Quantcast
Environmental News for a Healthier Planet and Life

Help Support EcoWatch

Use of Secret Chemicals Runs Rampant in Fracking Industry, New Analysis Shows

Energy

Natural Resources Defense Council

By Matthew McFeeley

A recent investigation by EnergyWire found that when companies provide information on the chemicals they use to frack wells, most of the time they keep at least one chemical secret. Sixty-five percent of disclosures made by oil and gas companies leave out information about one or more fracking chemicals that the company claims to be confidential, according to the EnergyWire article. 

Many of the chemicals that fracking companies admit to using are toxic, carcinogenic, combustible or all of the above. But those are just the chemicals we know about. Unfortunately, we currently have no way of knowing the risks posed by the chemicals they are keeping to themselves. The public deserves to know about the chemicals that are being trucked through their neighborhoods, stored near their homes and schools and injected at high pressure near their drinking water sources. But unfortunately, due to the Halliburton Loophole—a Bush/Cheney Energy bill that exempts natural gas drilling from the Safe Drinking Water Act—companies are exempt from disclosing the chemicals used during hydraulic fracturing.

Keep in mind that the article only looks at the wells where the companies have disclosed chemicals in the first place. There are many more wells where we know nothing about what’s being used. In some states, disclosure is entirely voluntary and it is left to companies to decide whether to disclose any of the chemicals they use. Fourteen states require at least some disclosure of fracking chemicals. But an NRDC analysis released in July found that, while there was fracking in at least 29 states, only two states require companies to provide factual justification to keep a chemical secret (see map below).  Most states leave it up to the company to decide if a chemical should be kept confidential. That’s a loophole big enough to drive a truck through—a truck full of fracking chemicals.

Visit EcoWatch’s FRACKING page for more related news on this topic.

 

EcoWatch Daily Newsletter

Residents plant mangroves on the coast of West Aceh District in Indonesia on Feb. 21, 2020. Mangroves play a crucial role in stabilizing the coastline, providing protection from storms, waves and tidal erosion. Dekyon Eon / Opn Images / Barcroft Media via Getty Images

Mangroves play a vital role in capturing carbon from the atmosphere. Mangrove forests are tremendous assets in the fight to stem the climate crisis. They store more carbon than a rainforest of the same size.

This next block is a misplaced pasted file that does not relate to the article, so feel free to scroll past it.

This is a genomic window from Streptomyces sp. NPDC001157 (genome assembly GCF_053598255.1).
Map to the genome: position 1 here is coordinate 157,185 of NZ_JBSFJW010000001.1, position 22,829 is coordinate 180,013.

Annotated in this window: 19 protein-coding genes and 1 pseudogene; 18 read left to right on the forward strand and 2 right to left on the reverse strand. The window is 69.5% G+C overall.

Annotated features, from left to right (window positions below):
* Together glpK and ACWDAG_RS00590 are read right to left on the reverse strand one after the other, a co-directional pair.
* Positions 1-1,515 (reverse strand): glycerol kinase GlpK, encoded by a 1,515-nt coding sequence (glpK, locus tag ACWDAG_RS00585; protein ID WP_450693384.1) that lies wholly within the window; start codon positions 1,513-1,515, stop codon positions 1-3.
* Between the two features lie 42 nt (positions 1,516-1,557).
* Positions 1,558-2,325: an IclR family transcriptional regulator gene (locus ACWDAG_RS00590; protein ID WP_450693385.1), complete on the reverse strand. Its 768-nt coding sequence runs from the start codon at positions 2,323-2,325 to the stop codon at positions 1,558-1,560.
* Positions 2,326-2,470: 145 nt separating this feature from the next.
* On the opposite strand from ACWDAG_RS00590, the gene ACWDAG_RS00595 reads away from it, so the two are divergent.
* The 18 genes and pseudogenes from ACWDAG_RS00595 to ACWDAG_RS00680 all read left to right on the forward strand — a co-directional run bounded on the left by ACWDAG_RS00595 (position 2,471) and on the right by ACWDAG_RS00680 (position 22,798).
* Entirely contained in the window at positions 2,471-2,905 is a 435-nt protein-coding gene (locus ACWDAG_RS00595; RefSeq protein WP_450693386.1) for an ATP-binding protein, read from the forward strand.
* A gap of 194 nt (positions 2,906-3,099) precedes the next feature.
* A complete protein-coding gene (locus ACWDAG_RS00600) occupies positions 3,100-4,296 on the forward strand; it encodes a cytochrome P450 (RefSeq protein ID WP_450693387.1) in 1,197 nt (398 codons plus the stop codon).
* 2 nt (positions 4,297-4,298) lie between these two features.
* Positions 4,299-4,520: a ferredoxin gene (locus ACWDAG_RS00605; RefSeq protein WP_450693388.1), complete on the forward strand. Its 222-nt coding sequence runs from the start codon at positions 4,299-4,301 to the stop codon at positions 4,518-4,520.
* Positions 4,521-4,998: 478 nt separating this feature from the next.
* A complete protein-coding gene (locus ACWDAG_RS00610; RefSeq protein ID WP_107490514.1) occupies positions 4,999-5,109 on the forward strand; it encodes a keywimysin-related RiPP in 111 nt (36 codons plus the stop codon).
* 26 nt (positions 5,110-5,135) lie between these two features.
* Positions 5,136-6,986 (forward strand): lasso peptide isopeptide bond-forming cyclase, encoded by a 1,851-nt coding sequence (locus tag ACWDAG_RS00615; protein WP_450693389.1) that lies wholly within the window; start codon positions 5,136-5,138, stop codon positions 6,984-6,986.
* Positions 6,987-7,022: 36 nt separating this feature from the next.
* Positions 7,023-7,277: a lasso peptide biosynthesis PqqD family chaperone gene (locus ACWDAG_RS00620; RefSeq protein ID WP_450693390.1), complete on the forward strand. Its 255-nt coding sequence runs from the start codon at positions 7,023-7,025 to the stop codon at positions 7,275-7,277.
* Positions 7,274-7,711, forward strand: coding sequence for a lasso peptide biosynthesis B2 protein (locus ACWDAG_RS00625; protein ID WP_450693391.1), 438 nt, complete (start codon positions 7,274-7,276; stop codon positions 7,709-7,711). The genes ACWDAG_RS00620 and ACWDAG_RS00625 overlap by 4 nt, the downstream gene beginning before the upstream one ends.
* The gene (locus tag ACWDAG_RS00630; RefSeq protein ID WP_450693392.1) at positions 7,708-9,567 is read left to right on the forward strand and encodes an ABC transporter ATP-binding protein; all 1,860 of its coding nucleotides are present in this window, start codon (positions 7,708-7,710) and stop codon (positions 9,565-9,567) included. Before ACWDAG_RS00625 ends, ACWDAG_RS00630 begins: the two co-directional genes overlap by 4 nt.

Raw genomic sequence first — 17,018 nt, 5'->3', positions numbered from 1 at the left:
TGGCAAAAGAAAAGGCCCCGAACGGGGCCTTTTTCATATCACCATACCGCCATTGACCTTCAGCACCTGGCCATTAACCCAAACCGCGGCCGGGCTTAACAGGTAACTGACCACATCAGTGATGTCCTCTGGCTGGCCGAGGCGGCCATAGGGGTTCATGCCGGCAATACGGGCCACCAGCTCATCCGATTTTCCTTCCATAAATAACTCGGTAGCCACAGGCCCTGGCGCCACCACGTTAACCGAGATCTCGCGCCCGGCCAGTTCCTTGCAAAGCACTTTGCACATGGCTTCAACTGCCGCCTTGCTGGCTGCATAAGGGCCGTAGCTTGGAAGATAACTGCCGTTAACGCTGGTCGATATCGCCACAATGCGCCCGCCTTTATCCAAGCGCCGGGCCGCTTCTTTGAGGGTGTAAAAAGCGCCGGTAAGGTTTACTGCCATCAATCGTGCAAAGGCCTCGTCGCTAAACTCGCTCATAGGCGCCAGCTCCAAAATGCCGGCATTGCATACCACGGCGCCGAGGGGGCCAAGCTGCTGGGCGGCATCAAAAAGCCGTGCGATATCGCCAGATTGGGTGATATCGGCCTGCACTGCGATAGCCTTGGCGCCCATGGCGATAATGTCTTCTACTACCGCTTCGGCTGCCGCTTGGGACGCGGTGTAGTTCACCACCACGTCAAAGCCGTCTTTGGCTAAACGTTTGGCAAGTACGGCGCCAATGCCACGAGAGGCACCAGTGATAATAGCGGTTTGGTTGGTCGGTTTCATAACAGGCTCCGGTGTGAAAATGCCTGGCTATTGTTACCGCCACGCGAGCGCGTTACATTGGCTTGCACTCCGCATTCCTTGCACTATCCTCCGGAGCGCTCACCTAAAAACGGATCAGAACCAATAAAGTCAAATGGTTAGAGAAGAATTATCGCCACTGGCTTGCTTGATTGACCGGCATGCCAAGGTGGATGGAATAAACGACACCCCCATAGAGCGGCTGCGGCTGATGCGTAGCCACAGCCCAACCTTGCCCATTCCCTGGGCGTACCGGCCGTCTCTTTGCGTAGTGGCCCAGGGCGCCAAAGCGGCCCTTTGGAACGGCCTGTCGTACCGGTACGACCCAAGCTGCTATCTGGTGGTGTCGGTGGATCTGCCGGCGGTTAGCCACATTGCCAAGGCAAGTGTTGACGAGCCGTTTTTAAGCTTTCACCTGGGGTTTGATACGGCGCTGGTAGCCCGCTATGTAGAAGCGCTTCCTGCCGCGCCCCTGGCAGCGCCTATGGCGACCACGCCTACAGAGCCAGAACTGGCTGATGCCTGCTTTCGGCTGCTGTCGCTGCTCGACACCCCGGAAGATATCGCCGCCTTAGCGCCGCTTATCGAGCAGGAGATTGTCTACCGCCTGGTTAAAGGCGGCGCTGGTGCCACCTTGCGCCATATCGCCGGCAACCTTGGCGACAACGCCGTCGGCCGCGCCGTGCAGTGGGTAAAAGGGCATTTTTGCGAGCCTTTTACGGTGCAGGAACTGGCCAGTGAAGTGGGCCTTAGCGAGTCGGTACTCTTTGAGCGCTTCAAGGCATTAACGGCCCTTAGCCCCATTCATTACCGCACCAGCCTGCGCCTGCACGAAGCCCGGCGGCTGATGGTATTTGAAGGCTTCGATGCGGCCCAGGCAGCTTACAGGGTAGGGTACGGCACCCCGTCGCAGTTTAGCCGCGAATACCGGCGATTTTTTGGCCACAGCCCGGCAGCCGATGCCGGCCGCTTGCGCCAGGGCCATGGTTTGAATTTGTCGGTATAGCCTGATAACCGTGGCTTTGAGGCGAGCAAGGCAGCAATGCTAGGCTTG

Read More Show Less
UN World Oceans Day is usually an invite-only affair at the UN headquarters in New York, but this year anyone can join in by following the live stream on the UNWOD website from 10 a.m. to 5 p.m. EST. https://unworldoceansday.org/

Monday is World Oceans Day, but how can you celebrate our blue planet while social distancing?

Read More Show Less
Cryptococcus yeasts (pictured), including ones that are hybrids, can cause life-threatening infections in primarily immunocompromised people. KATERYNA KON/SCIENCE PHOTO LIBRARY / Getty Images

By Jacob L. Steenwyk and Antonis Rokas

From the mythical minotaur to the mule, creatures created from merging two or more distinct organisms – hybrids – have played defining roles in human history and culture. However, not all hybrids are as fantastic as the minotaur or as dependable as the mule; in fact, some of them cause human diseases.

Read More Show Less
National Trails Day 2020 is now titled In Solidarity, AHS Suspends Promotion of National Trails Day 2020. The American Hiking Society is seeking to amplify Black voices in the outdoor community and advocate for equal access to the outdoors. Klaus Vedfelt / DigitalVision / Getty Images

This Saturday, June 6, marks National Trails Day, an annual celebration of the remarkable recreational, scenic and hiking trails that crisscross parks nationwide. The event, which started in 1993, honors the National Trail System and calls for volunteers to help with trail maintenance in parks across the country.

Read More Show Less
Indigenous people from the Parque das Tribos community mourn the death of Chief Messias of the Kokama tribe from Covid-19, in Manaus, Brazil, on May 14, 2020. MICHAEL DANTAS / AFP / Getty Images

By John Letzing

This past Wednesday, when some previously hard-hit countries were able to register daily COVID-19 infections in the single digits, the Navajo Nation – a 71,000 square-kilometer (27,000-square-mile) expanse of the western US – reported 54 new cases of what's referred to locally as "Dikos Ntsaaígíí-19."

Read More Show Less
World Environment Day was put into motion almost fifty years ago by the United Nations as a response to a multitude of environmental threats. RicardoImagen / Getty Images

It's a different kind of World Environment Day this year. In prior years, it might have been enough to plant a tree, spend some extra time in the garden, or teach kids the importance of recycling. This year we have heavier tasks at hand. It's been months since we've been able to spend sufficient time outside, and as we lustfully watch the beauty of a new spring through our kitchen's glass windows, we have to decide how we'll interact with the natural world on our release, and how we can prevent, or be equipped to handle, future threats against our wellbeing.

Read More Show Less

Trending

Experts are worried that COVID-19, a primarily respiratory and airway disease, could have permanent effects on lungs, inhibiting the ability for divers to continue diving. Tiffany Duong / Ocean Rebels

Scuba divers around the world are holding their metaphorical breath to see if a coronavirus infection affects the ability to dive.

Read More Show Less